Ana Smith-Daley, Roy Daley & Lucy Figueroa

“...Everything was dead. Like if I had landed on the moon.” Fifty years after arriving in the United States from Honduras, Roy Daley sat down with his daughter, Lucy, and wife, Ana, to reminisce about his first Thanksgiving dinner. Produced...

"Points that fall off the curve are either a mistake or the Nobel Prize." an interview with Glenn Orton

Glenn Orton, a senior research scientist at the Jet Propulsion Laboratory, discusses his career exploring the outer Solar System that started with the Pioneer 10 and 11 missions, and extended forward to Cassini and more recently Juno. Interested in space...

"I am satisfied by simply being able to help out in whatever way I can." an interview with Claire Parkinson

Dr. Claire Parkinson, senior scientist at NASA's Goddard Space Flight Center since 1978, discusses using satellite data to monitor sea ice in the Arctic and Antarctic and serving as project scientist for the NASA satellite Aqua, which makes measurements of...

"A Label by Any Other Name." an interview with Andrew Binley and Lee Slater

A conversation between student and professor, this discussion reveals the subtle dynamics between good friends, even when they outwardly seem to be very similar. Lee Slater met Andrew Binley when the former asked the latter for a job at Lancaster...

"I got a little periodic table wallet card. So, I really am a card-carrying chemist." an interview with Jack Kaye

Jack Kaye, associate director for research at NASA's Earth Science Division, discuss his origins as a chemist and earth scientist, and how he was recruited to Goddard to be a chemist among meteorologists. "My boss would advertise me as his...

"Finding New Ways to Build the Paleo Story." an interview with Melanie Perello

There’s a bit of a culture change moving from Ohio to New Hampshire, which Melanie Perello, Ph.D. candidate at Indiana University, did as part of her studies. Would you be surprised that going from either to Tibet to study paleoclimate...

"Starting Out in Science Before Your First Birthday." an interview with Nicola Fox

Just a few short months ago, Nicola Fox took over as Director of NASA’s Heliophysics Lab. She’d been prepping for the role a lifetime, however, recounting how she started her scientific career when she was eight months old, thanks to...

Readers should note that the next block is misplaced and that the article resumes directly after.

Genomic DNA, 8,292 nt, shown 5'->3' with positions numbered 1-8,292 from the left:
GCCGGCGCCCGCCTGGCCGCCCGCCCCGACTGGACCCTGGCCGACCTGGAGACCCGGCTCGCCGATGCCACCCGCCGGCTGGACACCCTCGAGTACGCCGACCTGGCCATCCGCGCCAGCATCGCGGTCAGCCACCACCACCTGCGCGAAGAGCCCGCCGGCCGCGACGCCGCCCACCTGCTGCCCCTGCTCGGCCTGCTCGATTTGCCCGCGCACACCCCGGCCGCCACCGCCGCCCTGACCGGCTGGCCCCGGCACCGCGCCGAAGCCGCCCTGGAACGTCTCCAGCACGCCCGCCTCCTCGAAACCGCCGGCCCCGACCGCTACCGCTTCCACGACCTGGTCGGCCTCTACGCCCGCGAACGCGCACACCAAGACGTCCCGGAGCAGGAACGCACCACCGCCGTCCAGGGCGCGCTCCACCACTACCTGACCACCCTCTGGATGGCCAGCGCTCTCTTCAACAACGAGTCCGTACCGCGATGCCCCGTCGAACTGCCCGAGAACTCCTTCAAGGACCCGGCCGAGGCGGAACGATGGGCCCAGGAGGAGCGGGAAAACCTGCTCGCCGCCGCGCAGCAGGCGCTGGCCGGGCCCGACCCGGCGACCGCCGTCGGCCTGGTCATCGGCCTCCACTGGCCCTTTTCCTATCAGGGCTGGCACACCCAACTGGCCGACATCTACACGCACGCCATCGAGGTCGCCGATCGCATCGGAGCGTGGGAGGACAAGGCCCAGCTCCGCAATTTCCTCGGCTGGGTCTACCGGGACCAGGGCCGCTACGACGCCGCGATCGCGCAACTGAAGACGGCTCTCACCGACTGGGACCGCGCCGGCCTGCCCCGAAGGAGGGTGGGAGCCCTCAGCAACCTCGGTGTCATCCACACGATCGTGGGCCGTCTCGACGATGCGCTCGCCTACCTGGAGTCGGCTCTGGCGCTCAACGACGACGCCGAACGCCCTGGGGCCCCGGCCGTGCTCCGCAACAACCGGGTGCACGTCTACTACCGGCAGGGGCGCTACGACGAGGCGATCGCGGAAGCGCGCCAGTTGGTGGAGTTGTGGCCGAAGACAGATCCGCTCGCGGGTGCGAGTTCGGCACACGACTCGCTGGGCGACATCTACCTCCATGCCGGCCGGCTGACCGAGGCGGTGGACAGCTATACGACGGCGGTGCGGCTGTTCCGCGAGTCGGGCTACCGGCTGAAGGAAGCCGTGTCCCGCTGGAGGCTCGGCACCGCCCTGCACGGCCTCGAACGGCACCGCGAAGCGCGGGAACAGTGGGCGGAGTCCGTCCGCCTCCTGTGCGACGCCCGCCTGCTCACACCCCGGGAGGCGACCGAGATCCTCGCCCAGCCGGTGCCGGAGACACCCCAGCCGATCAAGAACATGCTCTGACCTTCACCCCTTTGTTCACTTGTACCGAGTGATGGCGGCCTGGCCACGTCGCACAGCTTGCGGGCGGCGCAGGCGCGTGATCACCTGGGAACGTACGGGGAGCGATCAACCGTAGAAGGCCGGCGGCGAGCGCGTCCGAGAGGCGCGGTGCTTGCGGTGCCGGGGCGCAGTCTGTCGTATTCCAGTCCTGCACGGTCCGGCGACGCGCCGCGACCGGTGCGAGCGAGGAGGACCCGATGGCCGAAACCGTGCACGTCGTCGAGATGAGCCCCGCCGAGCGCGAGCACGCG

"One of the most important things that we can do as earth scientists is help society plan for change." an interview with Thomas Wagner

Thomas Wagner, NASA's Program Scientist for the cryosphere, discusses how his life has developed to study the Arctic and Antarctic. Even though as a student he initially found himself bored by studying glaciology, he soon discovered a passion for polar...

“We all have that dream of being the person who walks across plains on Mars." an interview with Jacob Bleacher

Jacob Bleacher has spent a great deal of time preparing for Mars and the moon, even though he has never left the Earth’s orbit. The research scientist at Goddard Space Flight Center is currently on detail at NASA Headquarters as...

"You need to get into the storm, install it close enough to the lightning, and then run back to the car." an interview with Tim Lang

Putting up tall PVC pipes with pointy sensors to measure electrical fields in an approaching lightning storm may seem reckless, but it’s all part of the job for Timothy Lang. The NASA research scientist spends a lot of time in...

"When something changes your understanding, that's why you go into this field." an interview with Brian Day

Brian Day, of NASA’s Solar System Exploration Virtual Institute, leads a group of scientists in visualization and analysis of spacecraft data. Brian was taught that there’s no water on the moon, there’s no atmosphere on the moon, and the moon...

“Apollo 11….That's when I said, I don't have to be a businessman, I don't have to go into the military." an interview with Michael Meyer

Michael Meyer, NASA's Chief Scientist for the Mars Exploration Program, talks about his life and work in science. As a teenager working as a deckhand on a treasure diving boat in Florida, he was hired to replace some fired divers...

"You can make the claim that airborne transport of dust gives us rum.” an interview with Hal Maring